The rear side of the phone features LG’s distinctive Rear Key design, which has been quite polarizing on the G2. Some people love it, others hate it. It’s funny because people ask for change and innovation, and when it comes, 25% of them will throw stones at you, 50% will complain that this is not innovating enough and a 25% will actually love it.
The Rear Key design does bring some good: thanks to it, the sides of the phone are devoid of any buttons, so this reduces accidental key actions. It is also truly ambidextrous, which is not the case for any side (or top) Power button location. Finally, if you are in the dark it’s much easier to tell if you’re holding the phone upside down or not, which is a common snag with a lot of other phones.
For my part, I don’t mind much about where the button is and this works rather well for me. I like it. Also, mainly use the Knock-On or Knock Code features (more on that in the software section) to turn my phone on and off. I looked at my usage, and I’m doing what is fastest at the moment. for example, if the phone is sitting on a table next to me and locked tapping on it will turn it on without having to grab it. If the phone is already in my hand, I may use the rear button if I already feel it (that’s great for one and use too) or I may double tap on the screen if my other hand is available."THE G PRO 2 IS A LARGER VERSION OF THE EXCELLENT G2"
To wrap the design up, the G Pro 2 is exactly what it seems: a larger version of the LG G2, LG’s most successful phone to date. I normally put my phone in a purse, but I asked for feedback from men, and they basically said that this one is pocketable and feels more or less like having a note 3 in the pocket. If you like big phones, it will feel right. If prefer small ones you may want to branch out to the G2 review right here.
"THE FINEST 5.9-INCH IPS DISPLAY"This is probably not a surprise, but the large display of the LG G Pro 2 is the central feature here. As usual, LG produces an excellent LCD IPS display. At 5.9” (1920×1080), this is the largest IPS LCD available for an LG smartphone and next to the G2, the G Pro 2 looks and feels significantly larger, so don’t let the small 0.7 (inches) number fool you.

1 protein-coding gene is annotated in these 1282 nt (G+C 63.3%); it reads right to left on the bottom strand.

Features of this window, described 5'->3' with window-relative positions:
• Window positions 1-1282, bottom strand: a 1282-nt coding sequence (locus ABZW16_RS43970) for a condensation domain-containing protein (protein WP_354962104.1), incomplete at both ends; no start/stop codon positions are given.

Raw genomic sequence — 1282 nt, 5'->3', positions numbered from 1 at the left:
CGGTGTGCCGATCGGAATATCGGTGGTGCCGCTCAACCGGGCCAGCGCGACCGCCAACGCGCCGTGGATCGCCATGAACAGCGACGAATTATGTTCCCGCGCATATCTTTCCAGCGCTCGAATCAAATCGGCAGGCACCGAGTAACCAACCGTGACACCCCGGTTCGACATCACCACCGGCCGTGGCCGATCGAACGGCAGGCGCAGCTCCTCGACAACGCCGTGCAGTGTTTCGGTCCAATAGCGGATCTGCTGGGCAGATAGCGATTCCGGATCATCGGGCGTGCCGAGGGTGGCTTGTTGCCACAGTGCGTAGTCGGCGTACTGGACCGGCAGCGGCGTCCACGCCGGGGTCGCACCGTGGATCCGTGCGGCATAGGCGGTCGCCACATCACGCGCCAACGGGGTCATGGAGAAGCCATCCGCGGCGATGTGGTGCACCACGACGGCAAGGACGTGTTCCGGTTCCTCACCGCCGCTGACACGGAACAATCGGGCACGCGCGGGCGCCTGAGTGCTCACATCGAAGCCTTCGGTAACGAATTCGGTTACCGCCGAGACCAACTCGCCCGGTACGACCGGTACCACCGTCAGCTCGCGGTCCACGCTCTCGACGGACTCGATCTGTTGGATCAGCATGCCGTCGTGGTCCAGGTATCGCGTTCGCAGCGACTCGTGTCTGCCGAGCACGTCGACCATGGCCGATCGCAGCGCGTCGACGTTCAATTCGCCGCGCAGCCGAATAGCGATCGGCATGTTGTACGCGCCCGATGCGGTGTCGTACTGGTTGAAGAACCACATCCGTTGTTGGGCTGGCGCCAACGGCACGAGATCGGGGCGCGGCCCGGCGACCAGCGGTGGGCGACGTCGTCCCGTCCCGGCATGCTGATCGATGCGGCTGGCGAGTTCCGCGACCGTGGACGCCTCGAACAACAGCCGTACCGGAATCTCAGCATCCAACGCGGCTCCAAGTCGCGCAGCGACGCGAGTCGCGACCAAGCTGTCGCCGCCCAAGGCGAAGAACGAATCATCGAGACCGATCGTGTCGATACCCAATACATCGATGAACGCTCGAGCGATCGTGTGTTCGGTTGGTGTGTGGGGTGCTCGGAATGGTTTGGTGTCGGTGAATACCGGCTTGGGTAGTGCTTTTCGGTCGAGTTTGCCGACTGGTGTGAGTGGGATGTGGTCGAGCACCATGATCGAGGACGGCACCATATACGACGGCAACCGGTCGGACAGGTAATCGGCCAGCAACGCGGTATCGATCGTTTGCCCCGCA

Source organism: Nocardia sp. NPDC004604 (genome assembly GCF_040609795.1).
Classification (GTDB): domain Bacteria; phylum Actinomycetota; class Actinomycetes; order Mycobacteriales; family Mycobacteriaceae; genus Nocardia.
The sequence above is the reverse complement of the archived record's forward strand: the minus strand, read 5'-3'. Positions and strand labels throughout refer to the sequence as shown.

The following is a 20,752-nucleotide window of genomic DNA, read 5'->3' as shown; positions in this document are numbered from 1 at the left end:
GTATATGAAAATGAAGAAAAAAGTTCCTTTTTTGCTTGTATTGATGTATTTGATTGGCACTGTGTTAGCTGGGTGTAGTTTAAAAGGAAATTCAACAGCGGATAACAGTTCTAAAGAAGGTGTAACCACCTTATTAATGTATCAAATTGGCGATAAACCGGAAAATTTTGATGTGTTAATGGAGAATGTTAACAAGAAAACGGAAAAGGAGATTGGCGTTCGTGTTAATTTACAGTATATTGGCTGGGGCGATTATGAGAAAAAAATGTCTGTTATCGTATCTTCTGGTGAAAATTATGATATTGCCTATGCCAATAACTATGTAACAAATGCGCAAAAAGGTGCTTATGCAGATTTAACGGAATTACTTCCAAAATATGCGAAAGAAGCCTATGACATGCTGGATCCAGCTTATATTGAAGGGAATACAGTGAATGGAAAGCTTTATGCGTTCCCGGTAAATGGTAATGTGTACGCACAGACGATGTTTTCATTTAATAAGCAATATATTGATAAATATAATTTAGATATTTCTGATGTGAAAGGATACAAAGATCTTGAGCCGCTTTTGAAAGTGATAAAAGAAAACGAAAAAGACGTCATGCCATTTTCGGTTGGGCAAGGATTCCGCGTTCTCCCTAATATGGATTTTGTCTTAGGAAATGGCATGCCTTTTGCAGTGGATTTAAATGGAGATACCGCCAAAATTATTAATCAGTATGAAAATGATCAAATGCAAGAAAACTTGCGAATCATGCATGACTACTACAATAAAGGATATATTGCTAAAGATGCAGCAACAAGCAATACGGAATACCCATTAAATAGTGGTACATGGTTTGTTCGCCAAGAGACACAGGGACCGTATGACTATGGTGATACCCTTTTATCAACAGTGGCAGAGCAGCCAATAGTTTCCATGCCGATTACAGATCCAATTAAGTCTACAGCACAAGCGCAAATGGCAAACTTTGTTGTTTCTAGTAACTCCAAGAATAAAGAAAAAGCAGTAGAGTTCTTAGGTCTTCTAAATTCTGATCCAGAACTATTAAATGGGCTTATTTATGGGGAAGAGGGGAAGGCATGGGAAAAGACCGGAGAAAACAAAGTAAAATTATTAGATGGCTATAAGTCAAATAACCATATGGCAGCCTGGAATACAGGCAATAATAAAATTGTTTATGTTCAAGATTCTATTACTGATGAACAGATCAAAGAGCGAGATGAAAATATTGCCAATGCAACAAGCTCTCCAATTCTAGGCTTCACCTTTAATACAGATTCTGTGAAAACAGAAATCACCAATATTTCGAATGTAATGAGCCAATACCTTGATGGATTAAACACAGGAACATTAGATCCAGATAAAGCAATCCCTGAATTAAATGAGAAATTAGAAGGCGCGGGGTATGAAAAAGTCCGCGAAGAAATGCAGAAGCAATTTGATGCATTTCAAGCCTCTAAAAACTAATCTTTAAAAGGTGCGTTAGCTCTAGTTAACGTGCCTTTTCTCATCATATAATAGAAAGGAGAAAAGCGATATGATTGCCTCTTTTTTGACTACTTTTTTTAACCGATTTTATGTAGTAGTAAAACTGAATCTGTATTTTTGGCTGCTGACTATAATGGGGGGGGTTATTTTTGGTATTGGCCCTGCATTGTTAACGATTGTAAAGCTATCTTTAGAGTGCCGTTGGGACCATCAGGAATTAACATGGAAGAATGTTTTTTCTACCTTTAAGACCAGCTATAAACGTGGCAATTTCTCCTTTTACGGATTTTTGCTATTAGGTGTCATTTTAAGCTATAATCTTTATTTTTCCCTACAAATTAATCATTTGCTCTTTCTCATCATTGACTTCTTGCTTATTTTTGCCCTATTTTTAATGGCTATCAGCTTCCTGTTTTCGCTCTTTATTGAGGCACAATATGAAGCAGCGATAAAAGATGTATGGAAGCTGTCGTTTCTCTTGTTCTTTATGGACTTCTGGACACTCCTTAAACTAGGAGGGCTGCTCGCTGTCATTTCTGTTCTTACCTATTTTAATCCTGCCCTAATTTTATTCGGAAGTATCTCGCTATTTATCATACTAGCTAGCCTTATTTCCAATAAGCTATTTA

The IPS screen is very bright (a great thing in direct sunlight) and the colors look natural and not overly saturated like OLED displays often are. On the other hand, the black levels aren’t as “black” as OLED which remains superior for contrast. This has been true for some time, and won’t change with the current generations of displays. This is the finest IPS 5.9-inch Display that we have seen
Keep in mind the big screen is not only great for text readability and for watching movies, but that the camera app is also awesome of large screens in general. That’s an aspect that is often overlooked in smartphone reviews.
We know that the G2 was one of the better Android camera phone (especially in low-light), LG wanted to push things further. To that end, the company has integrated a number of Qualcomm technologies and improvements that are possible with the Snapdragon 800 system-on-chip.
The G Pro 2 is very good at capturing photos with natural colors in most conditions. The photos are nice and the colors are vibrant (but not too much) on the phone’s display and in pretty much every web application that you will upload them to (Facebook, Twitter, Instagram…). It is only when you open them in a PC and zoom up close that you will realize that LG is applying quite a bit of post-processing to their photos, mainly to eliminate noise. As it was the case for the G2, it may sometime seem “too much” processing, but overall, this is a very good camera that will allow to share great photos.